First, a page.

Scouts Prepare for a Science Fiction-Filled Future
Believe it or not, Boys’ Life—the monthly magazine of the Boy Scouts of America (BSA)—used to be a hotbed of science fiction storytelling. During the 1950s and 1960s, works from luminaries like Arthur C. Clarke, Poul Anderson, James Blish and Robert Heinlein regularly graced the pages of the publication. The periodical’s speculative fiction forays have admittedly been less impressive in recent years, but if Ed Mulholland and John Goodwin have their way, it could one day become a breeding group for the next generation of great genre writers.
That’s because the pair, through a pilot program with the BSA’s Muskingham Valley Council in Zanesville, Ohio, are using vintage sci-fi and fantasy stories to once again get boys interested in reading and, if all goes as planned, writing. Using the 80-volume Stories from the Golden Age book series from Galaxy Press, which reprints 153 classic pulp tales from author/adventurer L. Ron Hubbard, the “Adventures in Reading” initiative seeks to spark an interest in futuristic fiction in youngsters who frequently spend more time immersed in video games and movies than the imaginative worlds offered by well-written narratives.
“We see Scouting as a doorway to adventure, and these sci-fi/fantasy stories are also a doorway to adventure,” says Mulholland, the scout executive of the Muskingham Valley Council, which serves approximately 3,000 boys. “They are quick, action-packed adventures that capture the imagination and carry the reader off to new places and new experiences, which is exactly what we hope to accomplish in Scouting. Boys join Scouting to face new challenges and learn new things—just like the characters in these stories.”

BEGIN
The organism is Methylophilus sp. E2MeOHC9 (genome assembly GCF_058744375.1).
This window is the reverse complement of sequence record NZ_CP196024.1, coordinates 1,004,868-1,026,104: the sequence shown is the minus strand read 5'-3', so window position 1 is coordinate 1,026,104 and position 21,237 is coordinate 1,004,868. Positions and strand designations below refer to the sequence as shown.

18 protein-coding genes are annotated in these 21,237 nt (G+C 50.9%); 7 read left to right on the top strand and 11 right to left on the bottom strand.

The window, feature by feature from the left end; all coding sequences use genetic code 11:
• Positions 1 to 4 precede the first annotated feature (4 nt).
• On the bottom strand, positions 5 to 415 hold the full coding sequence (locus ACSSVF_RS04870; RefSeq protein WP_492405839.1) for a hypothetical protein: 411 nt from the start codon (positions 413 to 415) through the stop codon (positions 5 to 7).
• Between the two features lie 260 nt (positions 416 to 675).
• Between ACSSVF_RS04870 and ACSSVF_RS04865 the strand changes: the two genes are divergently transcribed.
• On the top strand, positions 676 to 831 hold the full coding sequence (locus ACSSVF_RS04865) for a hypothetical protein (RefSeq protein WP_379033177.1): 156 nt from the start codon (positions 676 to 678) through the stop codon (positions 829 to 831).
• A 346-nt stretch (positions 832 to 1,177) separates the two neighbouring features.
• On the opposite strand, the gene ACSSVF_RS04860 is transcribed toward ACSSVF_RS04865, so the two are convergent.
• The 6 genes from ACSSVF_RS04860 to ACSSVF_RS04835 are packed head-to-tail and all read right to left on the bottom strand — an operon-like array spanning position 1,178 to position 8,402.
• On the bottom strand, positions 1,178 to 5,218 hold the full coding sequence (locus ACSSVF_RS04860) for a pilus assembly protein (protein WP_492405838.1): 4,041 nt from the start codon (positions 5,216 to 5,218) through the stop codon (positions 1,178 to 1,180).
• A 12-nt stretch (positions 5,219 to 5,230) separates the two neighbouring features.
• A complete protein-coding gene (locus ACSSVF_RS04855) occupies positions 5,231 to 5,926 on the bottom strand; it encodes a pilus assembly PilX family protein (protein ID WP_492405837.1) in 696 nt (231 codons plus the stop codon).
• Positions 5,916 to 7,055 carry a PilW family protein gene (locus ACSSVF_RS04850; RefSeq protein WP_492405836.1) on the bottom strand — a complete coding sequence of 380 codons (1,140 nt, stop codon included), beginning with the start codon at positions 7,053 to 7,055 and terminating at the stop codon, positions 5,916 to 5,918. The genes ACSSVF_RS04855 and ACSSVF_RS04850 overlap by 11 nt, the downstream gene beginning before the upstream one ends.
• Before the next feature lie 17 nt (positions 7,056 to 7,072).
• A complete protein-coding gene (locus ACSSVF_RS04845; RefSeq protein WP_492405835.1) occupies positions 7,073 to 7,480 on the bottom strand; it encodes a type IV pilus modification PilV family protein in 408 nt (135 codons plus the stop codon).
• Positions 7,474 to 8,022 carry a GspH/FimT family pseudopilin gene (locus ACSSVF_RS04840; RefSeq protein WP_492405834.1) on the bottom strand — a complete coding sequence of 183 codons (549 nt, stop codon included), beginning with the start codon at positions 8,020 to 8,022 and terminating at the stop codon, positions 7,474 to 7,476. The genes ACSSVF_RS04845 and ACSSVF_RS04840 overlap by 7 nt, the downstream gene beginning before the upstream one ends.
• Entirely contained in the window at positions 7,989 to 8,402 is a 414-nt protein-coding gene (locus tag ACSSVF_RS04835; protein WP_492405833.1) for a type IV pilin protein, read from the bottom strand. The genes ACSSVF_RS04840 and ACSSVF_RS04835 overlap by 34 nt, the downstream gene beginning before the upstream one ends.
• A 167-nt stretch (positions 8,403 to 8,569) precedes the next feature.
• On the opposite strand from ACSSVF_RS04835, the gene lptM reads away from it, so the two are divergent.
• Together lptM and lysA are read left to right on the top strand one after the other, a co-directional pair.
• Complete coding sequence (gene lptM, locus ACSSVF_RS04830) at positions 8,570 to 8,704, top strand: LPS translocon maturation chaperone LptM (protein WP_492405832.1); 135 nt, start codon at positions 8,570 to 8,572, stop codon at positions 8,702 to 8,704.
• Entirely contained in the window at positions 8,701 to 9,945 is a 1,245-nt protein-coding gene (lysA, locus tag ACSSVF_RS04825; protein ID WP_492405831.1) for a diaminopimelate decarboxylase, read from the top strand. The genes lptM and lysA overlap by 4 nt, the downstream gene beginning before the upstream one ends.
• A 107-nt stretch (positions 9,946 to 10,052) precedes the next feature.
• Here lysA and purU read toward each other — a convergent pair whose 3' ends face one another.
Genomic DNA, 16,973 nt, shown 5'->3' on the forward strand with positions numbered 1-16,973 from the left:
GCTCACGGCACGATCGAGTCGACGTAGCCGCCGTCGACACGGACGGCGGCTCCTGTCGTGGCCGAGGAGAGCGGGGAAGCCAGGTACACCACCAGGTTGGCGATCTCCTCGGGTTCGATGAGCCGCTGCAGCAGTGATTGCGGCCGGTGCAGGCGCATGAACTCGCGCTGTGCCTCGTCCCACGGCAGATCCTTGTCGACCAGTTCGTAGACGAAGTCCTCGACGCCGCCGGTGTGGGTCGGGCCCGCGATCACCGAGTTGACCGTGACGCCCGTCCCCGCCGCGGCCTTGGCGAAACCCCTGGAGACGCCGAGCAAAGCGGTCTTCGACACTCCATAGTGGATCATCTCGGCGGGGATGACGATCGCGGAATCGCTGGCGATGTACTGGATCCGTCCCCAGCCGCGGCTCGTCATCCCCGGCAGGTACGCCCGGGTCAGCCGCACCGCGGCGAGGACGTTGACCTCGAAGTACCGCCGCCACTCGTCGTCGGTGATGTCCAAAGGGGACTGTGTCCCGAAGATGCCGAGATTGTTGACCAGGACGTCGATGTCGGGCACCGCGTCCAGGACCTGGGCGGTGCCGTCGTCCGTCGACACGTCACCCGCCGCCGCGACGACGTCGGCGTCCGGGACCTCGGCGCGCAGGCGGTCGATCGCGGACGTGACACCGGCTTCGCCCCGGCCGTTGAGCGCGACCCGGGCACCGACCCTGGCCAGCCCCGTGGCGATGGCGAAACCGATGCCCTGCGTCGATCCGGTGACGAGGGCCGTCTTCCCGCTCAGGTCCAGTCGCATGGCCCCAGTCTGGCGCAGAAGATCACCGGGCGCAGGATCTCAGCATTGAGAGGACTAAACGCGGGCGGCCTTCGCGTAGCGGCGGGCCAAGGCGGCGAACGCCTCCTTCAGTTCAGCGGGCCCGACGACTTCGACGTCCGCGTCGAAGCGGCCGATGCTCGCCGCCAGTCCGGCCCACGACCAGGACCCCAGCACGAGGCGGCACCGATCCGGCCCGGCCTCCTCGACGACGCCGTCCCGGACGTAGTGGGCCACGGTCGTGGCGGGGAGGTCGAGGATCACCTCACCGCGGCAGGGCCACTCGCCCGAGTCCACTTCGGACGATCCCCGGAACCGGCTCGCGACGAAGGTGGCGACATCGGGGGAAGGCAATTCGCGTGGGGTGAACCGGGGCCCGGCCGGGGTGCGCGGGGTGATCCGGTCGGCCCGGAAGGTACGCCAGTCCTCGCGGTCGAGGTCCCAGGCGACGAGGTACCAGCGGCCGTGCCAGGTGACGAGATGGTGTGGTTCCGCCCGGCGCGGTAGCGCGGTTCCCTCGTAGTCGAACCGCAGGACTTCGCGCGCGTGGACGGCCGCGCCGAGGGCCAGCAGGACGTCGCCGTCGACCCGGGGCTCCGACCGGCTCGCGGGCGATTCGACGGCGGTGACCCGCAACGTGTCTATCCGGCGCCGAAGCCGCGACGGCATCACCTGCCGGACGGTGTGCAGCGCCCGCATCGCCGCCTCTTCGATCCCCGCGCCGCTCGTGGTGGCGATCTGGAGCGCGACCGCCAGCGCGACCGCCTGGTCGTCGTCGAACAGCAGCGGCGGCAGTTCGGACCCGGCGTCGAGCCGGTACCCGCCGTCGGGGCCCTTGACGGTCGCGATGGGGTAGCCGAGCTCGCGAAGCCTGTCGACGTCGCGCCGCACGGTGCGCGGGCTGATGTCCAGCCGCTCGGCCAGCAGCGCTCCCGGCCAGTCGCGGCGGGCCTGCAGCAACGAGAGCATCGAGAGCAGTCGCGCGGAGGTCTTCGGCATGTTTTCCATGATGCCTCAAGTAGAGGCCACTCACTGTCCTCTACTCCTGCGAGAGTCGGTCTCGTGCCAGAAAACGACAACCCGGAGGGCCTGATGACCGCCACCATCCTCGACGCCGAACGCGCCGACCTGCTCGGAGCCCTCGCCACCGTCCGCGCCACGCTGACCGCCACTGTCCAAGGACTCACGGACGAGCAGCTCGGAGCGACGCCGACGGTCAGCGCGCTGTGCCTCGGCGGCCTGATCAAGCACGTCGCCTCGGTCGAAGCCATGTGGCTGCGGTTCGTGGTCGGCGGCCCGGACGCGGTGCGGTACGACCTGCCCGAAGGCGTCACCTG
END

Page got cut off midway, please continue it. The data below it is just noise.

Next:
For the past three years, Galaxy Press has worked with Mulholland and his team to encourage older scouts to earn their Reading Merit Badges (or, for younger Cub Scouts, belt loops) by, among other activities, reading and discussing with others at least six books. The Stories from the Golden Age volumes provide comparatively brief, high-energy tales that, although written nearly three-quarters of a century ago, remain both timely and timeless.
“We chose to launch this program specifically with the Boy Scouts in Ohio because it was the region where Hubbard spent time as a barnstorming pilot,” explains Goodwin, the president of Galaxy Press. “This, along with his many other adventures, provided for the rich authenticity that marked so many of his stories. They are also written primarily as people stories, and people don’t really change that much over time. Bad guys are bad guys, whether the story was written in the early 1900s or the early 2000s. Likewise, good guys will be good.”
So far this year, over a hundred boys have earned their badges or belt loops through the program and, not surprisingly, some have even begun writing their own adventures. Although it may be a while before their yarns start gracing the pages of Boys’ Life, thanks to Galaxy Press and the Boys Scouts bookworms had best, to borrow the group’s famous motto, “be prepared” for a sci-fi-filled future.